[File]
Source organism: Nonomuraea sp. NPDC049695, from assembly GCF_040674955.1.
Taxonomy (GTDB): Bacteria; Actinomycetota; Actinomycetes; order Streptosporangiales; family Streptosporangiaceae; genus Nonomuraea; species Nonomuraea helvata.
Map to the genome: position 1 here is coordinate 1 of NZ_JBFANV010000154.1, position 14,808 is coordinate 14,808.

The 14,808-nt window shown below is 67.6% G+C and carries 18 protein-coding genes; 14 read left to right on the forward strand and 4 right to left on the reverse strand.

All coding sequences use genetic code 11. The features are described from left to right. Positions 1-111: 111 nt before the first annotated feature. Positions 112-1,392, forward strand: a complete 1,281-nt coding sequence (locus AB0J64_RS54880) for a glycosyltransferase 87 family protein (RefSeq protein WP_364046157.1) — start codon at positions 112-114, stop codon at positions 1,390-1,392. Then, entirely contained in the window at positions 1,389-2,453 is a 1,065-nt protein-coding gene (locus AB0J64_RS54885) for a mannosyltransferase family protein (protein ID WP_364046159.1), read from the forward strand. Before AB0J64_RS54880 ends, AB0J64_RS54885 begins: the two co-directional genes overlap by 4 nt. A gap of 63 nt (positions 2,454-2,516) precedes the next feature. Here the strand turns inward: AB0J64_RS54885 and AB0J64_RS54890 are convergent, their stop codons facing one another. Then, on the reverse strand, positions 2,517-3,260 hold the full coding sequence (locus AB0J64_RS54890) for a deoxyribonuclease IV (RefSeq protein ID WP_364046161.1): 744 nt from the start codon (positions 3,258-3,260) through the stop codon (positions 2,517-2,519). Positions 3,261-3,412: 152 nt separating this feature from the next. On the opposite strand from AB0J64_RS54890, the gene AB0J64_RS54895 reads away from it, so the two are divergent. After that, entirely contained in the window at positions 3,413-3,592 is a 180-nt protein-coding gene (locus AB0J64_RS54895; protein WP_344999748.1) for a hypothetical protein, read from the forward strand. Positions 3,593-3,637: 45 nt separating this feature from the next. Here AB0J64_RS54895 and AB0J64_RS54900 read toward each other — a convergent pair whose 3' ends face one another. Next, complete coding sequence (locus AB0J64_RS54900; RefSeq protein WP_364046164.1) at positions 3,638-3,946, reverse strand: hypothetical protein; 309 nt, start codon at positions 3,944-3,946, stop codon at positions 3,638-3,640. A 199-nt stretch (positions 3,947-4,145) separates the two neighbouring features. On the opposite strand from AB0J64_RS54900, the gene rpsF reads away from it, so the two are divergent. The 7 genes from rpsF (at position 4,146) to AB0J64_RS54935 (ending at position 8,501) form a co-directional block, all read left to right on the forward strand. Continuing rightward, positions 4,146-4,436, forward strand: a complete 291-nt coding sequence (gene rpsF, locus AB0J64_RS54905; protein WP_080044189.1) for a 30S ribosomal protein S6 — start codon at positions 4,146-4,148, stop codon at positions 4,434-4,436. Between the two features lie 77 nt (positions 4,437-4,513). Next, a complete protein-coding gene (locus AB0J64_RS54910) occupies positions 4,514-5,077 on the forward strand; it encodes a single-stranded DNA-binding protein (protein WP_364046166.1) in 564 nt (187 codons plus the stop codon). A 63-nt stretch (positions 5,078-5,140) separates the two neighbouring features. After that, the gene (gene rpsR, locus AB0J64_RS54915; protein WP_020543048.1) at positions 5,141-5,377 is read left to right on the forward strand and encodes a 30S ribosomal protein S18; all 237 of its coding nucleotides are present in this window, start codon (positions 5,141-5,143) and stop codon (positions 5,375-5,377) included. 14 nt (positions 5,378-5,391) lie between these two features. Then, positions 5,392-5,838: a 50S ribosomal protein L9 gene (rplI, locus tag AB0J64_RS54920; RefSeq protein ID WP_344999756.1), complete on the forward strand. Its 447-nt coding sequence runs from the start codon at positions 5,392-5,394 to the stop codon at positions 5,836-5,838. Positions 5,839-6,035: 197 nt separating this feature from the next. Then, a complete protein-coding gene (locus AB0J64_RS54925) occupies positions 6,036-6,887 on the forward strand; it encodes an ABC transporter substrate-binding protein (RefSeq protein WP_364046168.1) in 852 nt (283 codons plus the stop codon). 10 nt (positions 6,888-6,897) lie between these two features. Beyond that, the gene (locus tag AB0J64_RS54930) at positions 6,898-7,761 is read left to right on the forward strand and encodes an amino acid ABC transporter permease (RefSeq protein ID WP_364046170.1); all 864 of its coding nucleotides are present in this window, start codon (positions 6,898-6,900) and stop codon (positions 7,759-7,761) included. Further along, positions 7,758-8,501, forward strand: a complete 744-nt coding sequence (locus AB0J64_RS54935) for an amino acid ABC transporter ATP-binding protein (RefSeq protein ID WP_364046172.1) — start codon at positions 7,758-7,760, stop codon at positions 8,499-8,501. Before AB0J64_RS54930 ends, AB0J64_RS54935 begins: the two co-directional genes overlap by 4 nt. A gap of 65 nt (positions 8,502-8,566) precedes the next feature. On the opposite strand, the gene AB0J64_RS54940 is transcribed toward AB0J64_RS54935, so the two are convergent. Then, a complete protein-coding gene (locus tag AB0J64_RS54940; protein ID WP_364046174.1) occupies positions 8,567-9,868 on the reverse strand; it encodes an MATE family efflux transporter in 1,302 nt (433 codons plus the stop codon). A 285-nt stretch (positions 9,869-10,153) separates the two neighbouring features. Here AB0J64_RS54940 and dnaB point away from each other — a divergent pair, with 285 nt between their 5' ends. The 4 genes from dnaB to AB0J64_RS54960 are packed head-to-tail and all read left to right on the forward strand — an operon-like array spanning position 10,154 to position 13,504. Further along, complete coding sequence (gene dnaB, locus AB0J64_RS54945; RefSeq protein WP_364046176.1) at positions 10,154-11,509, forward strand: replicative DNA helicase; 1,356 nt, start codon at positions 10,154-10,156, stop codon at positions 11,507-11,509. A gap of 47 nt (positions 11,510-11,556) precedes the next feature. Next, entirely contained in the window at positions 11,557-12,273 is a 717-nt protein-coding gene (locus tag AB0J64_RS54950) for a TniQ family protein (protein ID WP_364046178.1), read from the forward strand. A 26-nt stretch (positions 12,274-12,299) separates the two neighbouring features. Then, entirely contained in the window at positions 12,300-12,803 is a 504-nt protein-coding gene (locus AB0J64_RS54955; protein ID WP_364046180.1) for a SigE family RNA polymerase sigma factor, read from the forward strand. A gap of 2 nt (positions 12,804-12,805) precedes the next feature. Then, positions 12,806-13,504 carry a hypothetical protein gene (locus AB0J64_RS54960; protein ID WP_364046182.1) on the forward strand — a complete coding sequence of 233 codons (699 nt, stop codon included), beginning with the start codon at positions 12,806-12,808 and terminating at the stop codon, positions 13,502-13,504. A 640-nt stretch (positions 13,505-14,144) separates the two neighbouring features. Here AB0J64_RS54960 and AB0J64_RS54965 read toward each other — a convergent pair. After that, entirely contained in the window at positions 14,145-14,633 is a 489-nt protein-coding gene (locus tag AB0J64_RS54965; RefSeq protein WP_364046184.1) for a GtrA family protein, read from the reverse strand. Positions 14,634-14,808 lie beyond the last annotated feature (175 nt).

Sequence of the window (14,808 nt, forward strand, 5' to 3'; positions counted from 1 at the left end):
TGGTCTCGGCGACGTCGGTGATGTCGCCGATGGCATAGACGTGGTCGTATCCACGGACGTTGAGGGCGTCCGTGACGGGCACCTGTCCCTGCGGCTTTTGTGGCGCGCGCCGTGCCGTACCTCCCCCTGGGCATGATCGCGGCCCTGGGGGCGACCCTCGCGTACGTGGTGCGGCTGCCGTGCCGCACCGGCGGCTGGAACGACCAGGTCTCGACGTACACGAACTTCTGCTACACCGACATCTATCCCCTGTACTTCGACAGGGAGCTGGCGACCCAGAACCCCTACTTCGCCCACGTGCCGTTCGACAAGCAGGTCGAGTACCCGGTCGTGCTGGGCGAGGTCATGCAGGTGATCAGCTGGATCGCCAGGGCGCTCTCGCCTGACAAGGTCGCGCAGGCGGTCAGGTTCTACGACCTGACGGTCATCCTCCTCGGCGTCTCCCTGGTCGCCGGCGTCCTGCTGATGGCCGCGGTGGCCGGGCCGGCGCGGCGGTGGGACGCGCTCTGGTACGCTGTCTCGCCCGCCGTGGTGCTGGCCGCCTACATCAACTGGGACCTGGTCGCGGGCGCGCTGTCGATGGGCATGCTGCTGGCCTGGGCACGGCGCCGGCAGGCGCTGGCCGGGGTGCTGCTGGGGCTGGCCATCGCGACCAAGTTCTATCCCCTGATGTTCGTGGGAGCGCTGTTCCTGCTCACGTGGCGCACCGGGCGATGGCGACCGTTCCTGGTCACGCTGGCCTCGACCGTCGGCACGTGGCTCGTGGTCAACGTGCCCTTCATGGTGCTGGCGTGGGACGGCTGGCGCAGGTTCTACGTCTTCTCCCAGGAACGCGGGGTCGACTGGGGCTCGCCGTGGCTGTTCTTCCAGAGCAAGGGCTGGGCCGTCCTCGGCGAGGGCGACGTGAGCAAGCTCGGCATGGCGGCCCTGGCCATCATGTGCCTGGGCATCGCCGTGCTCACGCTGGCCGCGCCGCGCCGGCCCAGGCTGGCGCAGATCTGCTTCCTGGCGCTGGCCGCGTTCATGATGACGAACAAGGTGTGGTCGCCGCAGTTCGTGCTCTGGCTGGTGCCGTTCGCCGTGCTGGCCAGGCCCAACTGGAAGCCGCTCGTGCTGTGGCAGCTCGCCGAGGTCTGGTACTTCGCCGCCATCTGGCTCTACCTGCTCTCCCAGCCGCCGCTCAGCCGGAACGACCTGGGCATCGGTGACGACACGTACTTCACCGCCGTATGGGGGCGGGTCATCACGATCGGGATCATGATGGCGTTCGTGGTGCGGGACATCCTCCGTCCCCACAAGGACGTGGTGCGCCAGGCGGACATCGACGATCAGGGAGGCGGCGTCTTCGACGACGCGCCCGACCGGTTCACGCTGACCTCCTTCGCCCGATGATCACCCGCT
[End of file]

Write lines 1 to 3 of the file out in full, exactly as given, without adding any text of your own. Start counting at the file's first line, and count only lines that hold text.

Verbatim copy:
Source organism: Nonomuraea sp. NPDC049695, from assembly GCF_040674955.1.
Taxonomy (GTDB): Bacteria; Actinomycetota; Actinomycetes; order Streptosporangiales; family Streptosporangiaceae; genus Nonomuraea; species Nonomuraea helvata.
Map to the genome: position 1 here is coordinate 1 of NZ_JBFANV010000154.1, position 14,808 is coordinate 14,808.